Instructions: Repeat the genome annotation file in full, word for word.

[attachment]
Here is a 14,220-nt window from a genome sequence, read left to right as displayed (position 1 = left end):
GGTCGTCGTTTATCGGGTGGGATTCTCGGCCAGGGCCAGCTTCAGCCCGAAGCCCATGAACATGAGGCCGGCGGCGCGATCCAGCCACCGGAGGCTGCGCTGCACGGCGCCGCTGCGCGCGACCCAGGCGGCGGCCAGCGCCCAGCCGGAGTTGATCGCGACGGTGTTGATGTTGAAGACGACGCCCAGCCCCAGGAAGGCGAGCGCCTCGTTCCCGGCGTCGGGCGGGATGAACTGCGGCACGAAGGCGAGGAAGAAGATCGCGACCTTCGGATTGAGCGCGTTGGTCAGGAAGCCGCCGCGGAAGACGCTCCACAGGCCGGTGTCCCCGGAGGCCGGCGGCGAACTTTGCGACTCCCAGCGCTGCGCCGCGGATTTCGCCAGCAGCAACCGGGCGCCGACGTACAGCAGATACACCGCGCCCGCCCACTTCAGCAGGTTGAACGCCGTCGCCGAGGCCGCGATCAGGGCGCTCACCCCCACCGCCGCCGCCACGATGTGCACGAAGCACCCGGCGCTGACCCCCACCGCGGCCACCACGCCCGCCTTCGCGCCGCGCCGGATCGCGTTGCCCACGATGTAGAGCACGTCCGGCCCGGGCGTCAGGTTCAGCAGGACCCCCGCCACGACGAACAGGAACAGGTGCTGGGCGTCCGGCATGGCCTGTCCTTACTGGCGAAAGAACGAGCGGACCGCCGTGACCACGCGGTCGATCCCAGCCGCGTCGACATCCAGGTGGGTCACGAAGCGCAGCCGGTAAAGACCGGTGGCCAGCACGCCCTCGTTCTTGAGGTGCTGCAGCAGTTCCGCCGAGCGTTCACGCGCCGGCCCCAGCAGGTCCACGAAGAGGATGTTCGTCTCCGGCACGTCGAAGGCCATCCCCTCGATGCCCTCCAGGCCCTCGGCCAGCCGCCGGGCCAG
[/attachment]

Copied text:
Here is a 14,220-nt window from a genome sequence, read left to right as displayed (position 1 = left end):
GGTCGTCGTTTATCGGGTGGGATTCTCGGCCAGGGCCAGCTTCAGCCCGAAGCCCATGAACATGAGGCCGGCGGCGCGATCCAGCCACCGGAGGCTGCGCTGCACGGCGCCGCTGCGCGCGACCCAGGCGGCGGCCAGCGCCCAGCCGGAGTTGATCGCGACGGTGTTGATGTTGAAGACGACGCCCAGCCCCAGGAAGGCGAGCGCCTCGTTCCCGGCGTCGGGCGGGATGAACTGCGGCACGAAGGCGAGGAAGAAGATCGCGACCTTCGGATTGAGCGCGTTGGTCAGGAAGCCGCCGCGGAAGACGCTCCACAGGCCGGTGTCCCCGGAGGCCGGCGGCGAACTTTGCGACTCCCAGCGCTGCGCCGCGGATTTCGCCAGCAGCAACCGGGCGCCGACGTACAGCAGATACACCGCGCCCGCCCACTTCAGCAGGTTGAACGCCGTCGCCGAGGCCGCGATCAGGGCGCTCACCCCCACCGCCGCCGCCACGATGTGCACGAAGCACCCGGCGCTGACCCCCACCGCGGCCACCACGCCCGCCTTCGCGCCGCGCCGGATCGCGTTGCCCACGATGTAGAGCACGTCCGGCCCGGGCGTCAGGTTCAGCAGGACCCCCGCCACGACGAACAGGAACAGGTGCTGGGCGTCCGGCATGGCCTGTCCTTACTGGCGAAAGAACGAGCGGACCGCCGTGACCACGCGGTCGATCCCAGCCGCGTCGACATCCAGGTGGGTCACGAAGCGCAGCCGGTAAAGACCGGTGGCCAGCACGCCCTCGTTCTTGAGGTGCTGCAGCAGTTCCGCCGAGCGTTCACGCGCCGGCCCCAGCAGGTCCACGAAGAGGATGTTCGTCTCCGGCACGTCGAAGGCCATCCCCTCGATGCCCTCCAGGCCCTCGGCCAGCCGCCGGGCCAG